- His 6x-tag – this is an engineered tag consisting of the codon for the amino acid histidine repeated six times. Why? Because this His 6x-tag will be used later for protein purification.
- kanR gene, selectable marker – the kanamycin resistance gene is situated downstream of a constitutive promoter (i.e. always on) and is used as a selectable marker for bacterial transformations.
- Ori – the origin of replication for the pET26b plasmid
- lacI – a gene that expresses the Lac repressor, a protein used to control the T7/lac promoter.
And so, based on this map we can say the following:
Full length pET26b plasmid = 5360 bp
pET26b plasmid previously digested with NdeI and XhoI =? To answer this question let us zoom in on the pET26b plasmid map and look at the actual sequence surrounding the NdeI and XhoI restriction enzyme DNA recognition sites:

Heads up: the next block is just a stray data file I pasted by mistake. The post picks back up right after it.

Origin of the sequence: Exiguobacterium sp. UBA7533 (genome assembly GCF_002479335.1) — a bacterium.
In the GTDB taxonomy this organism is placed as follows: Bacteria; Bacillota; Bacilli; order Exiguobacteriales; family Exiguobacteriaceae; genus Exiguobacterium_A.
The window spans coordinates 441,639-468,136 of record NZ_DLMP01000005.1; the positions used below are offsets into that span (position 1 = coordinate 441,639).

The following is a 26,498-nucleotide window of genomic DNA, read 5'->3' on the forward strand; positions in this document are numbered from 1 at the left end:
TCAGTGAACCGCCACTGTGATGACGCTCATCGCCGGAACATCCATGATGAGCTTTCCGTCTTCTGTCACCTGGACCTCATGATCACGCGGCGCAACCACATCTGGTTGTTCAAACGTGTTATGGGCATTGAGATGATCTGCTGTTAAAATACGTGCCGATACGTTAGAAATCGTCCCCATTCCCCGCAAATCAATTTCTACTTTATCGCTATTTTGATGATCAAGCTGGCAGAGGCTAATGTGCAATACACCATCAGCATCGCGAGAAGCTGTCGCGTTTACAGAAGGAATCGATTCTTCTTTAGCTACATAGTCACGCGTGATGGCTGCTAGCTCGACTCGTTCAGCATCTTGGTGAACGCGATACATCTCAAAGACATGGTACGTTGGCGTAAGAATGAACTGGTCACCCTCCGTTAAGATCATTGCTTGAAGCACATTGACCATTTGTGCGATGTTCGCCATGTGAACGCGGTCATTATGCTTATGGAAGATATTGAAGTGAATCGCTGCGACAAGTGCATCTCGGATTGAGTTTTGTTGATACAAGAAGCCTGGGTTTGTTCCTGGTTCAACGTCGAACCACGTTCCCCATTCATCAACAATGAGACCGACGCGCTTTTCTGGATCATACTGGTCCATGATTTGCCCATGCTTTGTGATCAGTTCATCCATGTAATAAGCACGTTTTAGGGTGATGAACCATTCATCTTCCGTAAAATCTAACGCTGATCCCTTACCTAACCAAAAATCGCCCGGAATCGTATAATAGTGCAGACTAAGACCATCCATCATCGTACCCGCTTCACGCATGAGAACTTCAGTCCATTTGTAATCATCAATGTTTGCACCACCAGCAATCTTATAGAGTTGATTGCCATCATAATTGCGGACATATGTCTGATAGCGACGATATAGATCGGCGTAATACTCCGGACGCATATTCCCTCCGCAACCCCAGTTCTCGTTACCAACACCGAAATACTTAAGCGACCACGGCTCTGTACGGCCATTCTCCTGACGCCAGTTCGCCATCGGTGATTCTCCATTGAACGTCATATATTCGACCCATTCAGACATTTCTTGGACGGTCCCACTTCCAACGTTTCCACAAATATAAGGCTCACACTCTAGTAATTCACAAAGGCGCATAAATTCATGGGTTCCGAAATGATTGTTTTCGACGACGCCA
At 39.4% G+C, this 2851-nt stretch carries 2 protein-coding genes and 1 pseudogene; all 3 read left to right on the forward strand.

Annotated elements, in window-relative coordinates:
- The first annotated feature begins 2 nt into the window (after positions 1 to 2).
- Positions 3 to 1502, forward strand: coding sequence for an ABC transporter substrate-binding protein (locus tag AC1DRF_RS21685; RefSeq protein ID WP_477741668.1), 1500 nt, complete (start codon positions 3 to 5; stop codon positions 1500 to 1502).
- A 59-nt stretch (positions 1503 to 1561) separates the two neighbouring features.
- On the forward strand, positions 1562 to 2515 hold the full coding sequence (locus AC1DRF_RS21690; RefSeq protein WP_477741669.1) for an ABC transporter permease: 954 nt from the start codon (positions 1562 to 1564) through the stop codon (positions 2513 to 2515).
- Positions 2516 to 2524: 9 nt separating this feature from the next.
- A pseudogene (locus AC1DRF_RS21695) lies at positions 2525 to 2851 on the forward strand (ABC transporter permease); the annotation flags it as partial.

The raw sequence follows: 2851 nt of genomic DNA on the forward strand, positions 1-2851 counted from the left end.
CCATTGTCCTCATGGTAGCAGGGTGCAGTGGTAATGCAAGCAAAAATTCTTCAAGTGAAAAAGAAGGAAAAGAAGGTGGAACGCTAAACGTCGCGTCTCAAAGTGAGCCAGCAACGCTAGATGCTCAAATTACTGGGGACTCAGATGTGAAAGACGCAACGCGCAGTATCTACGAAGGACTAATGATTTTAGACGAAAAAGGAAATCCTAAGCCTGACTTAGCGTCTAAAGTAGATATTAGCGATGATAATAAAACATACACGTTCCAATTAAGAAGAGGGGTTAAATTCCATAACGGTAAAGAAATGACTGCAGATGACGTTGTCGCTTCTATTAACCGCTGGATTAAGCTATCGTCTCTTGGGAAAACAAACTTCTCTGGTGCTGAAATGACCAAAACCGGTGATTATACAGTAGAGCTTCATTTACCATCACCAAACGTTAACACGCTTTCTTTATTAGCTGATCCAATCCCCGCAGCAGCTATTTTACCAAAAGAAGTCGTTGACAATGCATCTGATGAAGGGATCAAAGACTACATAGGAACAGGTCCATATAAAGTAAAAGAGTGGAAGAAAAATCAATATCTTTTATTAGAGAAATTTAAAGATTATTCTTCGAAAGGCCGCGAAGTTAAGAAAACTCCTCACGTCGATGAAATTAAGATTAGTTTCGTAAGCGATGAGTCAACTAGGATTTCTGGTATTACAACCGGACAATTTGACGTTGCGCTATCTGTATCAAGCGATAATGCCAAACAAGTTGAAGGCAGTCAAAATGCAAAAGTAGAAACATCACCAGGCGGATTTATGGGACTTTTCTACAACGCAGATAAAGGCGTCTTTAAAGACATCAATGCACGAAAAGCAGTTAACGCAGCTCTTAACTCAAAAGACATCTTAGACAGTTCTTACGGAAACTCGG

The yellow highlighted area contains the DNA fragment cleaved out following NdeI/XhoI digestion of the pET26b plasmid. We can count the number of base pairs (bp) in this area to determine the fragment size cleaved out of the plasmid. We typically report the base pair sizes relative to the sense strand (5’ to 3’) only. This is to standardize our reporting system, however, we need to keep in mind that we are cleaving both strands of the DNA using restriction enzymes NdeI and XhoI. If we count base pairs (using the bp numbers on the right as a guide) we can see that the NdeI cuts at exactly the 5070 bp position (remember, we report the bp position relative to the sense strand only). We can physically count the base pairs in the yellow highlighted area (there are 128 bps) before we reach the first “c” in the XhoI DNA recognition site, which cuts at exactly bp 5198. This process for determining DNA fragment sizes works well, but it is time-consuming. Instead, we can take a shortcut based on the information provided in the original, pET26b circular plasmid map shown above. The position of the restriction enzymes (NdeI and XhoI) relative to the T7/lac promoter is clearly indicated… but so are the base pair cut sites! Woohoo!!!!!! Note the numbers in brackets beside each restriction enzyme. These are the same bp positions as we determined using the actual sequence. Well now, this is just simple math. Let’s take a look using this basic diagram or our pET26b plasmid.